January 22, 2018
Friday, July 14, 2017

The implosion of a country that throws out presidents and possible successors

Michel Temer (left), Dilma Rousseff and Luiz Inácio Lula da Silva (right) are pictured in this Brazil presidential campaign stop in this file photo.
By Marcelo Falak
Ámbito Financiero

If the appeals court confirms the ruling against Lula, his political career would be over with no comeback in sight

Some outcomes never cease to astonish, no matter how expected they might be, and the nine-and-a-half-year prison sentence slapped on former Brazil president Luiz Inácio Lula da Silva last Wednesday by anti-graft judge Sergio Moro is a case in point.

There are inevitably several dimensions to the “surprise” linked to Lula’s personal history, to the unexpected fall from grace of somebody once considered an international hero of the fight against poverty and also linked to the tailspin of a country which has yet to hit the bottom of its political and institutional abyss.

In the midst of a socio-economic crisis perpetuated by revelations of colossal corruption schemes wherever one looks, it remains clear that the political execution of Dilma Rousseff, consummated almost a year ago, did not spell the end of the collapse. A basically informal alliance between the political establishment, big business, the urban middle classes of the major cities and the “mainstream” media ditched her and enthroned Michel Temer in her place. The key detail here is that the latter’s conspiratorial gifts may not prove enough to avoid a similar fate in the next few days.

Brazil not only chews up its presidents — it also dumps those who might fill the top job.

If Temer is suspended for six months by the Chamber of Deputies, to be tried for corruption by the Supreme Court, the person replacing him for that period (and possibly longer) would be the lower house Speaker Rodrigo Maia, who has been named by several whistleblowers in the “Car wash” (Lava Jato) scandal.

But the drama has gone further and now places Lula da Silva, the last dinosaur still standing according to all the opinion polls and the favourite for the October elections in 2018, on the brink of political retirement.

The “clean slate” electorally disqualifies all citizens with an upheld conviction, something which (given the pace of justice in our neighbour) would most probably happen before the country goes to the polls.

The one certainty is that there will be an outcome — although it is not easy to define the form it will take.

On the one hand, Lula faces other corruption cases, which might well earn more adverse sentences and greater discredit. On the other, the risk is what could happen in the appeals court which will examine Wednesday’s verdict — the Regional Federal Court of the Fourth Región (TRF4), located in Porto Alegre.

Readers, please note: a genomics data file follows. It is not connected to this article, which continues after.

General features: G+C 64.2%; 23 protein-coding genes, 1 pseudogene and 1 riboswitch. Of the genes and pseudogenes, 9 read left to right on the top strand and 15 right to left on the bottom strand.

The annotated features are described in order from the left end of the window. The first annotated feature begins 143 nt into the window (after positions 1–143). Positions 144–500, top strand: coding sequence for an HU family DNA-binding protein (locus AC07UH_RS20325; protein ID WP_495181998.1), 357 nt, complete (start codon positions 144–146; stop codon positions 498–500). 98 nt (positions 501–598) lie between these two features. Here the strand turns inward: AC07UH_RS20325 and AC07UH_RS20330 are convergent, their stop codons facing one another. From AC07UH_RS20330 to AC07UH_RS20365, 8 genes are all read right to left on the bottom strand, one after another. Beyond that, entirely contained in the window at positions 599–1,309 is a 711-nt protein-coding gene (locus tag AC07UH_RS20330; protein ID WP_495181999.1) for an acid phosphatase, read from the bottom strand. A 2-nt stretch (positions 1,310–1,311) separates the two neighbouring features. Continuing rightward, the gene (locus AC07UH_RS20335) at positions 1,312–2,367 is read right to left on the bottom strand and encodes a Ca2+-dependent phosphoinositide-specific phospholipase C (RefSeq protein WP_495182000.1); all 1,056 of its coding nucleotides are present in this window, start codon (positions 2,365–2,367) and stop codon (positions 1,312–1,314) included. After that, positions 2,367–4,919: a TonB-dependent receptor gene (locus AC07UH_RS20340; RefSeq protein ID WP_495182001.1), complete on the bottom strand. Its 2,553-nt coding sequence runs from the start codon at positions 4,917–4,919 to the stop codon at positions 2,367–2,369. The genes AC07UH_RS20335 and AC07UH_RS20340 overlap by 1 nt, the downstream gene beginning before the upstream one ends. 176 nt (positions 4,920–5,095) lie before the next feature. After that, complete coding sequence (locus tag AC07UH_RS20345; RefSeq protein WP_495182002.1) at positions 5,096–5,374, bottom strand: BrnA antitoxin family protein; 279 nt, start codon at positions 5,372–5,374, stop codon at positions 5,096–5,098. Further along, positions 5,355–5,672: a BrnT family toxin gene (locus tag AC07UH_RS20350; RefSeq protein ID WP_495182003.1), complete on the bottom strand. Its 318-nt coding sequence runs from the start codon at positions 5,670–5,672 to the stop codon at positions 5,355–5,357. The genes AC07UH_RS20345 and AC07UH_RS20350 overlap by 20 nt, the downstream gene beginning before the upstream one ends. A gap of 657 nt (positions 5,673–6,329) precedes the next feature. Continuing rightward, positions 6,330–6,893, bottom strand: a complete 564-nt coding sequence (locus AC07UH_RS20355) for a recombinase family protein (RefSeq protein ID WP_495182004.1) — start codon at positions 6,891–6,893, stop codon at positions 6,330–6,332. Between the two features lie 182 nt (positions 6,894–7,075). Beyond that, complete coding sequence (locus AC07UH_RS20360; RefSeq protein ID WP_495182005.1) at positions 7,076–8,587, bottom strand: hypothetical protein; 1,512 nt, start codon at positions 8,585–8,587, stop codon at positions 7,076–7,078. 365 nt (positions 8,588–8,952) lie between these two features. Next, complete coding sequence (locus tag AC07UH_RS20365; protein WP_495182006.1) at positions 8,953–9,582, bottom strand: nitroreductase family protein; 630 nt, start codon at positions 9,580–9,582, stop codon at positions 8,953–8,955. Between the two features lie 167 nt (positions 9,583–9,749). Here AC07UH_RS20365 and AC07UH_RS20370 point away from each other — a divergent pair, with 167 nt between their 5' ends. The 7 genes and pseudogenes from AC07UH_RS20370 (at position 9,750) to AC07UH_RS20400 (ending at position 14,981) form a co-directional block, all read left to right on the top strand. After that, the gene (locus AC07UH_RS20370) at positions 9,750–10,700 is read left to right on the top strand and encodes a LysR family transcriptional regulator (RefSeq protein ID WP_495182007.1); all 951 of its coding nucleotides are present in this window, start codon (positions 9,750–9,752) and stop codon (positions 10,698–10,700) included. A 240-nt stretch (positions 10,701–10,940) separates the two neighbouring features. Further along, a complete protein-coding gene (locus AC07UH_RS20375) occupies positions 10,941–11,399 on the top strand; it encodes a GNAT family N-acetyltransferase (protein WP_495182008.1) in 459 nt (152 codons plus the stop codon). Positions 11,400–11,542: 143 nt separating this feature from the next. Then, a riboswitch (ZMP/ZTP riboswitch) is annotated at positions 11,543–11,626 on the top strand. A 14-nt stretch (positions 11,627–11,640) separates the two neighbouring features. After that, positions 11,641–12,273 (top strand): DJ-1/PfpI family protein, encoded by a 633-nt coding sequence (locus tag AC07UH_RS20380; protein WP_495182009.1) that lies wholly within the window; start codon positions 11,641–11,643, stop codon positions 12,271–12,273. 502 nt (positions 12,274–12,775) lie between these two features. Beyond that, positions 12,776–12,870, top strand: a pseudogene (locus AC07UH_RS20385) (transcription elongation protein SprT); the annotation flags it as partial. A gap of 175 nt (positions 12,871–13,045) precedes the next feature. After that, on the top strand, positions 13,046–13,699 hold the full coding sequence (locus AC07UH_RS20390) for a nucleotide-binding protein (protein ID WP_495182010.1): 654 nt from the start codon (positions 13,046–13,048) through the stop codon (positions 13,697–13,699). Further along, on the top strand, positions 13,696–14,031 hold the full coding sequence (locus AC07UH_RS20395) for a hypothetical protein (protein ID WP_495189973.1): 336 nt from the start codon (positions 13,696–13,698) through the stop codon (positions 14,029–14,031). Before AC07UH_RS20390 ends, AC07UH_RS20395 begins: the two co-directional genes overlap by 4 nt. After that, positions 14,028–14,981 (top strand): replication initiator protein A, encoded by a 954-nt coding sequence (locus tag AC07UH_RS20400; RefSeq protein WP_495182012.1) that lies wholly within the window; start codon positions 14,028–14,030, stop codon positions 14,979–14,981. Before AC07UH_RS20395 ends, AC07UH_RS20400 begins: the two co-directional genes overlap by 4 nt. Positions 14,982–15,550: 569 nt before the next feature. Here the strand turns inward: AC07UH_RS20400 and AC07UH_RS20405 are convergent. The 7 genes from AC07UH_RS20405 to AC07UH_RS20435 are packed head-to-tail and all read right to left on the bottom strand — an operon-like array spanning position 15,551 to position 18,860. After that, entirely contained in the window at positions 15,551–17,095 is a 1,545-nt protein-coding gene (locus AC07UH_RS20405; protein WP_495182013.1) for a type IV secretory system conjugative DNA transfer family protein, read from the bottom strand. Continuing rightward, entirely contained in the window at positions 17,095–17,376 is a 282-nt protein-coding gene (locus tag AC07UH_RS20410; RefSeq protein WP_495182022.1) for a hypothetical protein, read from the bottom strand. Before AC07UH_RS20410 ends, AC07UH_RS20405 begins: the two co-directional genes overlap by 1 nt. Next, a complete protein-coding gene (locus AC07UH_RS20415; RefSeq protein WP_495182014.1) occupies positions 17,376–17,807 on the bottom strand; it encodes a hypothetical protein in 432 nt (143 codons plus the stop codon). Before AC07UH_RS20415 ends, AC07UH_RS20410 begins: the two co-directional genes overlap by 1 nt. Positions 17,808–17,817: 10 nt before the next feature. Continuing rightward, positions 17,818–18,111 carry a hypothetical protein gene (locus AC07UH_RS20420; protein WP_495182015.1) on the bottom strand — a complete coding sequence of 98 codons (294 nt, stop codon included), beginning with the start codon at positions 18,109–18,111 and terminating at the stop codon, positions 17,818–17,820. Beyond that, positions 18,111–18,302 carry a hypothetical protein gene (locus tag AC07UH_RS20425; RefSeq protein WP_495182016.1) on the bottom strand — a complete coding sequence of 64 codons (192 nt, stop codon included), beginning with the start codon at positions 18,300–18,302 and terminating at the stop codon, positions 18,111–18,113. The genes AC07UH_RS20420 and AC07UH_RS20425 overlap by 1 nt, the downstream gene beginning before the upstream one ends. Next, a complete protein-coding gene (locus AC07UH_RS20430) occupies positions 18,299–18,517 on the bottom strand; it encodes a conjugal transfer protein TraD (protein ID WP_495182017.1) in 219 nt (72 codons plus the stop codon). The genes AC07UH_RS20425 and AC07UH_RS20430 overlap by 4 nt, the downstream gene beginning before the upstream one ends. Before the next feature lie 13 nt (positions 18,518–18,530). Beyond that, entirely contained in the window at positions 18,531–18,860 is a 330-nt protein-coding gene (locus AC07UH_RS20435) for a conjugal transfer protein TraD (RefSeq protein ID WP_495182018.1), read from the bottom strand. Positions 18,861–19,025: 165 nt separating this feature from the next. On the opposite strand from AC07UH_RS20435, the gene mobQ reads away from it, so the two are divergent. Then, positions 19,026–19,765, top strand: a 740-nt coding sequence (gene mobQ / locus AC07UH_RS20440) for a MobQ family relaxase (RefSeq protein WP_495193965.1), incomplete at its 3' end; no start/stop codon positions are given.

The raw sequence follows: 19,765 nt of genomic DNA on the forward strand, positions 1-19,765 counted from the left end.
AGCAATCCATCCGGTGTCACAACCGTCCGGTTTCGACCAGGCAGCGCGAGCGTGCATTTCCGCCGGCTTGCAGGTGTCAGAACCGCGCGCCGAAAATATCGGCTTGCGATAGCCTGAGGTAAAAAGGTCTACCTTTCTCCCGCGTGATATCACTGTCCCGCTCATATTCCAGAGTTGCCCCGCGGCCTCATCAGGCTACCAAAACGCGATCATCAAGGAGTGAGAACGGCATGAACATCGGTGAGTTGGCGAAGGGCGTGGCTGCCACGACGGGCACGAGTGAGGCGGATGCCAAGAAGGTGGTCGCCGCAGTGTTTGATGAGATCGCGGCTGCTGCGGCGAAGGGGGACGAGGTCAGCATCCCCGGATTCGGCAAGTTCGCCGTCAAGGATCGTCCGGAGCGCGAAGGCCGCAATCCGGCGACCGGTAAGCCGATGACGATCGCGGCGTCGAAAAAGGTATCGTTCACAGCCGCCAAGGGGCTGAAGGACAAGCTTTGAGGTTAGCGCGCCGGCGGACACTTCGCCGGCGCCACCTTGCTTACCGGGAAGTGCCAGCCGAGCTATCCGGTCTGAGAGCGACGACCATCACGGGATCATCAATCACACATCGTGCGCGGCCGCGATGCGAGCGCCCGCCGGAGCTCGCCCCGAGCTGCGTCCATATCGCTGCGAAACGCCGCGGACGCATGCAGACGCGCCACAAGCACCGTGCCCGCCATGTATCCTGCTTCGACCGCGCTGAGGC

Of the 43 Moro sentences which it has had to review, the TRF4 has confirmed 13, overturned 12 to acquit the convicted, increased the sentences in 13 cases and reduced them in five others. This breakdown could become even more confusing if we bear in mind that on several occasions it ignored Lula’s defence pleas and that a little over a month ago it quashed a 15-year prison sentence which Moro had slapped on João Vaccari Neto, ex-treasurer of Lula’s Workers’ Party (PT), on the grounds that it had been based on the statements of whistle-blowers without any material proof.

This latter case is bound to be one of the arguments deployed by Lula’s defence lawyers and nor would it seem off-target after a rapid glance through the 238-page ruling published yesterday.

But it would be better to leave theorising over guilt and innocence to the interested parties and their fan clubs. The political cataclysm compounding what happened yesterday is enough for the attention of any observer.

In the above context of the defenestration of real and potential presidents, it is worth wondering about the future. Big business and a political class massively threatened with extinction and jail only seem to worry about their pro-market reforms going through. The fiscal part —freezing public spending in real terms for at least 10 years —has already been approved while the law for more flexible labour conditions was signed yesterday by Temer. The pension reform is on the way. Might this shaky president end up fulfilling his “historic mission”?

But how viable are these reforms and what would be their staying-power when their approval depends on a unanimously repudiated president and a Congress concentrating the suspicions of corruption like no other branch of government?

While Brazil purges itself, the questions grow about the nature of the leadership which will emerge from the ballot-box. A toss of a coin, depending on what reality consecrates as correct, turning into smoke and mirrors the calculations of those who saw in Brazil’s crisis the opportunity to launch a strongly neo-conservative era.


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